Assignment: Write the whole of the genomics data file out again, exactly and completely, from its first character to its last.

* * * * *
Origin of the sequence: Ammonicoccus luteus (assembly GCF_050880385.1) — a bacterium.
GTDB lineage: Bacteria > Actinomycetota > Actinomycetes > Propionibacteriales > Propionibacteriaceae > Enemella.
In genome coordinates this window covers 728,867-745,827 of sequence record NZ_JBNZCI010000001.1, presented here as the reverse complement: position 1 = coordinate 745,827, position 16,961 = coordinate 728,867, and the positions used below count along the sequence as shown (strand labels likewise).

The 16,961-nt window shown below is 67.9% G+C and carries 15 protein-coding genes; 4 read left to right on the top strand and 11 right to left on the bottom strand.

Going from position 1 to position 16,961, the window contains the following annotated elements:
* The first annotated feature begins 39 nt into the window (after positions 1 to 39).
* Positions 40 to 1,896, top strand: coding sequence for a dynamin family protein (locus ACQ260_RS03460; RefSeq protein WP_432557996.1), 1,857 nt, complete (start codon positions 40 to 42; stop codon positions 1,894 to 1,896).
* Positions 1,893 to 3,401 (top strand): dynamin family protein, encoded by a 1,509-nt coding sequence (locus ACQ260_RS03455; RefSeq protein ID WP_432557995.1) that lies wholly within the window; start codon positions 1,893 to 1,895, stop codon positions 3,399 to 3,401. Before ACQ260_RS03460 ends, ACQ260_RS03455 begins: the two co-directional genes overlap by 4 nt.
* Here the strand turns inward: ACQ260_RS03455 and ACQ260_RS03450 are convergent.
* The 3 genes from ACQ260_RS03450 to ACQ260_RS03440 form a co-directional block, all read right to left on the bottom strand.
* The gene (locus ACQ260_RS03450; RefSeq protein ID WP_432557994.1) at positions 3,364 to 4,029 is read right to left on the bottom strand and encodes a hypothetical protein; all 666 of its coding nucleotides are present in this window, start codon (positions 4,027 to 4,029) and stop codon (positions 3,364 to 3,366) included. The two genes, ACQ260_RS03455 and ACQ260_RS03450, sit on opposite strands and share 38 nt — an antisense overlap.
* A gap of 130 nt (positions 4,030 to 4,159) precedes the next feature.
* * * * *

Origin of the sequence: Ammonicoccus luteus (assembly GCF_050880385.1) — a bacterium.
GTDB lineage: Bacteria > Actinomycetota > Actinomycetes > Propionibacteriales > Propionibacteriaceae > Enemella.
In genome coordinates this window covers 728,867-745,827 of sequence record NZ_JBNZCI010000001.1, presented here as the reverse complement: position 1 = coordinate 745,827, position 16,961 = coordinate 728,867, and the positions used below count along the sequence as shown (strand labels likewise).

The 16,961-nt window shown below is 67.9% G+C and carries 15 protein-coding genes; 4 read left to right on the top strand and 11 right to left on the bottom strand.

Going from position 1 to position 16,961, the window contains the following annotated elements:
* The first annotated feature begins 39 nt into the window (after positions 1 to 39).
* Positions 40 to 1,896, top strand: coding sequence for a dynamin family protein (locus ACQ260_RS03460; RefSeq protein WP_432557996.1), 1,857 nt, complete (start codon positions 40 to 42; stop codon positions 1,894 to 1,896).
* Positions 1,893 to 3,401 (top strand): dynamin family protein, encoded by a 1,509-nt coding sequence (locus ACQ260_RS03455; RefSeq protein ID WP_432557995.1) that lies wholly within the window; start codon positions 1,893 to 1,895, stop codon positions 3,399 to 3,401. Before ACQ260_RS03460 ends, ACQ260_RS03455 begins: the two co-directional genes overlap by 4 nt.
* Here the strand turns inward: ACQ260_RS03455 and ACQ260_RS03450 are convergent.
* The 3 genes from ACQ260_RS03450 to ACQ260_RS03440 form a co-directional block, all read right to left on the bottom strand.
* The gene (locus ACQ260_RS03450; RefSeq protein ID WP_432557994.1) at positions 3,364 to 4,029 is read right to left on the bottom strand and encodes a hypothetical protein; all 666 of its coding nucleotides are present in this window, start codon (positions 4,027 to 4,029) and stop codon (positions 3,364 to 3,366) included. The two genes, ACQ260_RS03455 and ACQ260_RS03450, sit on opposite strands and share 38 nt — an antisense overlap.
* A gap of 130 nt (positions 4,030 to 4,159) precedes the next feature.